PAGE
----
The 12 Stages of Burnout: A Guide for Leaders

The 12 Stages of Burnout: A Guide for Leaders

How Do You Know If You’re Heading Towards Burnout?

Almost every leader I’ve ever worked with has the talent and ability to build and run a successful team. But most seem to accept that making an impact inevitably involves a trade-off between their happiness or physical health and the success of their business – what I’ve labelled their ‘emotional overdraft’.

Burnout is the result of being in a constantly emotionally overdrawn state, but how can you spot the signs before things get too far gone?

Psychologists Herbert Freudenberger and Gail North outlined the 12 stages of burnout, which can give you an idea of where you stand. Take a look, how many apply to you?:

  1. The Compulsive Need to Prove Yourself: You feel like you constantly have to prove your worth.
  2. Working Harder: Work becomes a habit you can’t break, and you push yourself endlessly to show your value.
  3. Neglecting Your Needs: Skipping meals, missing sleep, and avoiding friends and family all for the sake of work.
  4. Displacing Conflict: Blaming others or ignoring problems instead of addressing them directly.
  5. Revising Values: Success overshadows everything else, and friends and family fall by the wayside.
  6. Denial of Problems: You see others as the issue, thinking they’re lazy or demanding.
  7. Withdrawal: Isolating yourself, turning to substances or other unhealthy habits to manage stress.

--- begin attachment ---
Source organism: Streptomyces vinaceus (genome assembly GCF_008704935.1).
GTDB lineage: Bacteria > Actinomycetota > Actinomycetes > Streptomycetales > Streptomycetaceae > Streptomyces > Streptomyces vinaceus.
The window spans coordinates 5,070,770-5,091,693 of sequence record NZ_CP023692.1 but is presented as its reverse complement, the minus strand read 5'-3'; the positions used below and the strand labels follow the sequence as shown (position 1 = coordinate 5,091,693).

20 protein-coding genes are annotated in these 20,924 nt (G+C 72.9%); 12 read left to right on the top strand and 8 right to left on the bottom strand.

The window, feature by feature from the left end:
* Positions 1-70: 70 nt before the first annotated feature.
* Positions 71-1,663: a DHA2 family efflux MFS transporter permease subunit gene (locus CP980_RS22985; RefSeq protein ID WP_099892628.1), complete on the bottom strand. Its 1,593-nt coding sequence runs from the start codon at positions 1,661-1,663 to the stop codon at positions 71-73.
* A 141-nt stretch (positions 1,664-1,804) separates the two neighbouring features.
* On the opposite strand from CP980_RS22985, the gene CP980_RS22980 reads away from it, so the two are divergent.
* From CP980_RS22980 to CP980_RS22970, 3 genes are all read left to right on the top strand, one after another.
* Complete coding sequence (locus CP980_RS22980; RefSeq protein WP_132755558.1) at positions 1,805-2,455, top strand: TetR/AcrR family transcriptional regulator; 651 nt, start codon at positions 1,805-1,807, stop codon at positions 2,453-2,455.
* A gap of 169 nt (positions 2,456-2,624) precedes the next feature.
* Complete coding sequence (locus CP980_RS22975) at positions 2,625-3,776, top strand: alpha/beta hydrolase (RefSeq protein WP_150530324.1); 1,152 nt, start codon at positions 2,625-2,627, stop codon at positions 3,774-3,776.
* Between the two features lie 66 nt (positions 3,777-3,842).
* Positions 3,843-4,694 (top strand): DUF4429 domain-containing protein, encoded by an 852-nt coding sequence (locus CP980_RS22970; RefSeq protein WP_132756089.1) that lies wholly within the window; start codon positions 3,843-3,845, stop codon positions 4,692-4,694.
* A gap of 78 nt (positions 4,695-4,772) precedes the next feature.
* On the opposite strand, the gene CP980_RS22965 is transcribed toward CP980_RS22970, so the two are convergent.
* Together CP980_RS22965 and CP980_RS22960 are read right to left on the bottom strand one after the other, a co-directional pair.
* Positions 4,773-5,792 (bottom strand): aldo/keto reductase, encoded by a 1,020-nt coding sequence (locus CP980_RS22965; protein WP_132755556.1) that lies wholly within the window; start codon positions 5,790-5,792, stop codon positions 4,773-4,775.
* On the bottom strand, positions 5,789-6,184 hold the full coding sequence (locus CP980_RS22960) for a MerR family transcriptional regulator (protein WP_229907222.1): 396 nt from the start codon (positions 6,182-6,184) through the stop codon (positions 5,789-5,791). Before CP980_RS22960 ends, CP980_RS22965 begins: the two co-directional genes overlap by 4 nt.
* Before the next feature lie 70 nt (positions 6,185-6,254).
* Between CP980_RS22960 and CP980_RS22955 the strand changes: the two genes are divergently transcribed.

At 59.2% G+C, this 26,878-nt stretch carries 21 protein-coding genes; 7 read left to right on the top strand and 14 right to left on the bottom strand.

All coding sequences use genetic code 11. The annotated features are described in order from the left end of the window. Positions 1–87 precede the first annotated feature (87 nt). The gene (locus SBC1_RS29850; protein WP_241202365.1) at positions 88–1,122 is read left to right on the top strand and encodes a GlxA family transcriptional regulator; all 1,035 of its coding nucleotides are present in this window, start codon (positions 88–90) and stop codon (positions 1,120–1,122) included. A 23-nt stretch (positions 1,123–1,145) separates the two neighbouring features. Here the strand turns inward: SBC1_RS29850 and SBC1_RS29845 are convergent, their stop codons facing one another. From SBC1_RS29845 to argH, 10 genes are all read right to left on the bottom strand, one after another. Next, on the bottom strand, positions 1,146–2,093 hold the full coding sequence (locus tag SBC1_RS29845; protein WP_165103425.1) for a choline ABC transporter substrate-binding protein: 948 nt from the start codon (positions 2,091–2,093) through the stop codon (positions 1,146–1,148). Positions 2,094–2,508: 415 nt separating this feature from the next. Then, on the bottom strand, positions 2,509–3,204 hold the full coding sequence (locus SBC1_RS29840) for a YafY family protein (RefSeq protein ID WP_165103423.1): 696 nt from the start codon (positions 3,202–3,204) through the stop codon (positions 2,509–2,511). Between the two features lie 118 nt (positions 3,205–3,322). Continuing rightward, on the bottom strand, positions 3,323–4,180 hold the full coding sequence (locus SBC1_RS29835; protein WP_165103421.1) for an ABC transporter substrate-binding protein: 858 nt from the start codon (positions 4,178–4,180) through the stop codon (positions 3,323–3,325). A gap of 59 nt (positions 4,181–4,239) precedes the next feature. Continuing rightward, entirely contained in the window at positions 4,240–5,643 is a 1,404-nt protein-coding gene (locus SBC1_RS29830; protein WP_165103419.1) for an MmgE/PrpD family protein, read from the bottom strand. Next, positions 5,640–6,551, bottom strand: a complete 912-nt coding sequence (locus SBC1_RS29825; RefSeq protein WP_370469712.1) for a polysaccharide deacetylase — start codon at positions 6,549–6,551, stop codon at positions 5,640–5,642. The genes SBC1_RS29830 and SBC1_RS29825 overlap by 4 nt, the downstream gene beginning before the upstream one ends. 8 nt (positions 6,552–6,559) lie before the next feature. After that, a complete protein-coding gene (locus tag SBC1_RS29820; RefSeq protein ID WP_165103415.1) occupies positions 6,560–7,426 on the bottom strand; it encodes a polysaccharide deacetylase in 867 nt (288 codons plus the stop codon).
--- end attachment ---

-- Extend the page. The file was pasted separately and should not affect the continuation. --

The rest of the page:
8. Odd Behavioural Changes: Snapping at loved ones, sudden impatience, and unexpected aggression.
  9. Depersonalisation: You feel disconnected, moving through life on autopilot.
  10. Inner Emptiness: Feeling hollow inside and turning to addictions to cope.
  11. Depression: Feeling hopeless about the future.
  12. Burnout Syndrome: Total mental and physical collapse—if you’re here, it’s time to seek medical attention.

What can you do to avoid or recognise burnout?

In my book, The Emotional Overdraft, I share insights on how burnout affects leaders and practical tips to prevent it. Here are some steps you can take:

  1. Recognise Your Emotional Overdraft: Everyone has an emotional overdraft, and acknowledging it helps you make better choices to bring balance back into your life. Many leaders feel bombarded by uncertainty, unpredictability, and relentless change. Few have any idea how to deal with it. Instead, they are adrift in a sea of upheaval, so busy paddling through the next wave that they are unable to scan the horizon to see where to go next. They work increasingly long hours, spend less time with family and friends and habitually overcome company’s challenges at the cost of their own mental and physical health – I call this their emotional overdraft, and the price they pay for remaining in an overdrawn state impacts their resilience and effectiveness. Awareness of emotional overdraft, even if initially it’s just the term, helps leaders to understand themselves better. It enables them to acknowledge their thoughts, feelings, and behaviours and ultimately make better choices to return to a healthy work/life equilibrium.